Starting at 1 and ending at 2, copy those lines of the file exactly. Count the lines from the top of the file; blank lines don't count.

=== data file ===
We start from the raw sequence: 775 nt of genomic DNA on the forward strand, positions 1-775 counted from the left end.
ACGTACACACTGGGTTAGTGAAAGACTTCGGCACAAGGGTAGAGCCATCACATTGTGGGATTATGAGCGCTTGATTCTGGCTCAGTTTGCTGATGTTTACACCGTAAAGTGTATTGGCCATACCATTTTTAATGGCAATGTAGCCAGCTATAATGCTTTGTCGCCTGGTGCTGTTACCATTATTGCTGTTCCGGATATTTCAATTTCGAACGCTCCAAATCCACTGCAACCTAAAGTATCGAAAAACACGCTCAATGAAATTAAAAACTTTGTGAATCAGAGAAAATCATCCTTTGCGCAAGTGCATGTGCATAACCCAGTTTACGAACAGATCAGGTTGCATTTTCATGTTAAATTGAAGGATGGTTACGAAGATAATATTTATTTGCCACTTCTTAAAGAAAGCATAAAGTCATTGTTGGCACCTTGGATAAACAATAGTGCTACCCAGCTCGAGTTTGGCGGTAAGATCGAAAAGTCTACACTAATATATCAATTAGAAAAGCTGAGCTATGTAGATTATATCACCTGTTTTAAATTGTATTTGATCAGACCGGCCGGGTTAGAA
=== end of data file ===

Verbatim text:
We start from the raw sequence: 775 nt of genomic DNA on the forward strand, positions 1-775 counted from the left end.
ACGTACACACTGGGTTAGTGAAAGACTTCGGCACAAGGGTAGAGCCATCACATTGTGGGATTATGAGCGCTTGATTCTGGCTCAGTTTGCTGATGTTTACACCGTAAAGTGTATTGGCCATACCATTTTTAATGGCAATGTAGCCAGCTATAATGCTTTGTCGCCTGGTGCTGTTACCATTATTGCTGTTCCGGATATTTCAATTTCGAACGCTCCAAATCCACTGCAACCTAAAGTATCGAAAAACACGCTCAATGAAATTAAAAACTTTGTGAATCAGAGAAAATCATCCTTTGCGCAAGTGCATGTGCATAACCCAGTTTACGAACAGATCAGGTTGCATTTTCATGTTAAATTGAAGGATGGTTACGAAGATAATATTTATTTGCCACTTCTTAAAGAAAGCATAAAGTCATTGTTGGCACCTTGGATAAACAATAGTGCTACCCAGCTCGAGTTTGGCGGTAAGATCGAAAAGTCTACACTAATATATCAATTAGAAAAGCTGAGCTATGTAGATTATATCACCTGTTTTAAATTGTATTTGATCAGACCGGCCGGGTTAGAA